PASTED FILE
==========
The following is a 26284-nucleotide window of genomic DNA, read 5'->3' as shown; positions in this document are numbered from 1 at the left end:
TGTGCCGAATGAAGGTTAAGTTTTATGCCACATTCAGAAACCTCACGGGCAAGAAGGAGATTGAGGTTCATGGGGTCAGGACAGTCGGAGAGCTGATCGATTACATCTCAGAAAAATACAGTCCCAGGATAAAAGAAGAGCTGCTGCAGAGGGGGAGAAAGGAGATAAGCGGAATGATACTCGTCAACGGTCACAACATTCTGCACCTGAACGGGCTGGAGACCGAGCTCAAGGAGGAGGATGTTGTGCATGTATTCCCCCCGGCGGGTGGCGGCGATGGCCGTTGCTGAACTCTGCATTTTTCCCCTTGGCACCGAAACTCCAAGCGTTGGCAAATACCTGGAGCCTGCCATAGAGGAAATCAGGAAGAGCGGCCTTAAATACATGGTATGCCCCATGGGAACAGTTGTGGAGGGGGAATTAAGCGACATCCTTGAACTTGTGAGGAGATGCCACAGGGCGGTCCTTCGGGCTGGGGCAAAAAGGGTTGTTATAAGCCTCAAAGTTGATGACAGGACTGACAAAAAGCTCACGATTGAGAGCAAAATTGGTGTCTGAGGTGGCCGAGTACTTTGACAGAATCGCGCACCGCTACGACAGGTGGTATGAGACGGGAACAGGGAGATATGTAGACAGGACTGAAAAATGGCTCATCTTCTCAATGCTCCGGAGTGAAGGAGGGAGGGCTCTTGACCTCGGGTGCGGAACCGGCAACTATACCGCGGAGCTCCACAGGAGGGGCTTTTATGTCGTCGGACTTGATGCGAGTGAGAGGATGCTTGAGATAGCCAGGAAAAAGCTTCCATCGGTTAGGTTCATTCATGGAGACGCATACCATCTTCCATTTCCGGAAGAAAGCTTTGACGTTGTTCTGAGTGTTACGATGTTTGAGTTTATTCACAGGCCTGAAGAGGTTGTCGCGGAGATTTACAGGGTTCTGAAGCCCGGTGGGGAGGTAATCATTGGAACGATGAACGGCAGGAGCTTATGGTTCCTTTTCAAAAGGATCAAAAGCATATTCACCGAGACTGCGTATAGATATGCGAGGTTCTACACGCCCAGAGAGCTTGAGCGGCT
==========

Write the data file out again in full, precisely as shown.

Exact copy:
The following is a 26284-nucleotide window of genomic DNA, read 5'->3' as shown; positions in this document are numbered from 1 at the left end:
TGTGCCGAATGAAGGTTAAGTTTTATGCCACATTCAGAAACCTCACGGGCAAGAAGGAGATTGAGGTTCATGGGGTCAGGACAGTCGGAGAGCTGATCGATTACATCTCAGAAAAATACAGTCCCAGGATAAAAGAAGAGCTGCTGCAGAGGGGGAGAAAGGAGATAAGCGGAATGATACTCGTCAACGGTCACAACATTCTGCACCTGAACGGGCTGGAGACCGAGCTCAAGGAGGAGGATGTTGTGCATGTATTCCCCCCGGCGGGTGGCGGCGATGGCCGTTGCTGAACTCTGCATTTTTCCCCTTGGCACCGAAACTCCAAGCGTTGGCAAATACCTGGAGCCTGCCATAGAGGAAATCAGGAAGAGCGGCCTTAAATACATGGTATGCCCCATGGGAACAGTTGTGGAGGGGGAATTAAGCGACATCCTTGAACTTGTGAGGAGATGCCACAGGGCGGTCCTTCGGGCTGGGGCAAAAAGGGTTGTTATAAGCCTCAAAGTTGATGACAGGACTGACAAAAAGCTCACGATTGAGAGCAAAATTGGTGTCTGAGGTGGCCGAGTACTTTGACAGAATCGCGCACCGCTACGACAGGTGGTATGAGACGGGAACAGGGAGATATGTAGACAGGACTGAAAAATGGCTCATCTTCTCAATGCTCCGGAGTGAAGGAGGGAGGGCTCTTGACCTCGGGTGCGGAACCGGCAACTATACCGCGGAGCTCCACAGGAGGGGCTTTTATGTCGTCGGACTTGATGCGAGTGAGAGGATGCTTGAGATAGCCAGGAAAAAGCTTCCATCGGTTAGGTTCATTCATGGAGACGCATACCATCTTCCATTTCCGGAAGAAAGCTTTGACGTTGTTCTGAGTGTTACGATGTTTGAGTTTATTCACAGGCCTGAAGAGGTTGTCGCGGAGATTTACAGGGTTCTGAAGCCCGGTGGGGAGGTAATCATTGGAACGATGAACGGCAGGAGCTTATGGTTCCTTTTCAAAAGGATCAAAAGCATATTCACCGAGACTGCGTATAGATATGCGAGGTTCTACACGCCCAGAGAGCTTGAGCGGCT